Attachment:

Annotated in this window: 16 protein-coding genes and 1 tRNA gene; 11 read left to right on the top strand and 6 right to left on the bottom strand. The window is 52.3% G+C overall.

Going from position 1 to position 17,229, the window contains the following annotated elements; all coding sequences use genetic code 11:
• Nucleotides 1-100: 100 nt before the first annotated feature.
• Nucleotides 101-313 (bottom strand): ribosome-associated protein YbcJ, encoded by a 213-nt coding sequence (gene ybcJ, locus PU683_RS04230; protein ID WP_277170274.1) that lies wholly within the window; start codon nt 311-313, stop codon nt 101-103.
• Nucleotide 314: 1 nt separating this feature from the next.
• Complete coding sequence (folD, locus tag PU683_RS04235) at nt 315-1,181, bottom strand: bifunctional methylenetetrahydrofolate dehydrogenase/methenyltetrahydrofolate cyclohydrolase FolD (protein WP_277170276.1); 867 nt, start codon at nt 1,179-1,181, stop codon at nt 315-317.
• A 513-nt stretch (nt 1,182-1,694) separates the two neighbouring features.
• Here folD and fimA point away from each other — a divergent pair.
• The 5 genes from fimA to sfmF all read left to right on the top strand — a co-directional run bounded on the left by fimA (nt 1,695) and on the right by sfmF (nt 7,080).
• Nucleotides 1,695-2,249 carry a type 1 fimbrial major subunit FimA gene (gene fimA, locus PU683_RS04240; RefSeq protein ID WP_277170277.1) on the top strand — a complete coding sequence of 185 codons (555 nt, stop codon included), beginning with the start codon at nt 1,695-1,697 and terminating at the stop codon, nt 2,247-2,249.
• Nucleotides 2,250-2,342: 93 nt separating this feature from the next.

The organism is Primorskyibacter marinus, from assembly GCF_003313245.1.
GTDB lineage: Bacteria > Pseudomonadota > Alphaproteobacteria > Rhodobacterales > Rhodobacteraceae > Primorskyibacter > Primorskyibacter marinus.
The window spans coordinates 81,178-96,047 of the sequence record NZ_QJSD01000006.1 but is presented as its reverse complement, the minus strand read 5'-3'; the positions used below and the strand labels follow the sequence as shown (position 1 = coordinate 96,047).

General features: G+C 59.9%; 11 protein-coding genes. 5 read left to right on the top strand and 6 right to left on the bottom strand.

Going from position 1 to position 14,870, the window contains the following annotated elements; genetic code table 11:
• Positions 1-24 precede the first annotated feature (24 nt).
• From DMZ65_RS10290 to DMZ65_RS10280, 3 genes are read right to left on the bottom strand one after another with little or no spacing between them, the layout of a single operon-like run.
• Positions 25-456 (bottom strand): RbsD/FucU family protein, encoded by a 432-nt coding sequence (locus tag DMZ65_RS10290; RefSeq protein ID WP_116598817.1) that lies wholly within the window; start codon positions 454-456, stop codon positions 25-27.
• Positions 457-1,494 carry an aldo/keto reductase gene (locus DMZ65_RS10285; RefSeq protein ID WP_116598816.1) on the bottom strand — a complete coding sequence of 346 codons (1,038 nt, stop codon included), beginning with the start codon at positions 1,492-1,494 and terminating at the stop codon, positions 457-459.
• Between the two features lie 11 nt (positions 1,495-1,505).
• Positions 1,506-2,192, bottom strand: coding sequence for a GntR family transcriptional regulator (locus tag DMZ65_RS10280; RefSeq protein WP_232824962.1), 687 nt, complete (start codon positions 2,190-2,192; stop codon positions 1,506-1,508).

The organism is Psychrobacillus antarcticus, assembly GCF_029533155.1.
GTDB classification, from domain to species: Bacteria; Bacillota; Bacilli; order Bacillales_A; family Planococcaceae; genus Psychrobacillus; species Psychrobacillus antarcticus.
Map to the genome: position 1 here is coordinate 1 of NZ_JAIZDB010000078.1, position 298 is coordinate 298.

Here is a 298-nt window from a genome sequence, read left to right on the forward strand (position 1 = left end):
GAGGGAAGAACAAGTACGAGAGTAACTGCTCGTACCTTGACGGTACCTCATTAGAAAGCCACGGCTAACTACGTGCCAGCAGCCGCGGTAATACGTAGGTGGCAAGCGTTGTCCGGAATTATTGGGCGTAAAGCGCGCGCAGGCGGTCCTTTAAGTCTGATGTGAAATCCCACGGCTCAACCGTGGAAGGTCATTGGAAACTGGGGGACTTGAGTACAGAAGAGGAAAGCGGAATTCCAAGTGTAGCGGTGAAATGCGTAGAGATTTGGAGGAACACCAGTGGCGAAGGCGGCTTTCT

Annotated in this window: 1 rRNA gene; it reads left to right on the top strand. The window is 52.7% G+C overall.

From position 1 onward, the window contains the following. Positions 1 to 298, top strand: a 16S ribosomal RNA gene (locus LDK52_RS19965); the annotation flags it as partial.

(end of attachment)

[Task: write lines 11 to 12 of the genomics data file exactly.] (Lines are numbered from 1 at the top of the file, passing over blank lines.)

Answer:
• Nucleotides 2,250-2,342: 93 nt separating this feature from the next.

The organism is Primorskyibacter marinus, from assembly GCF_003313245.1.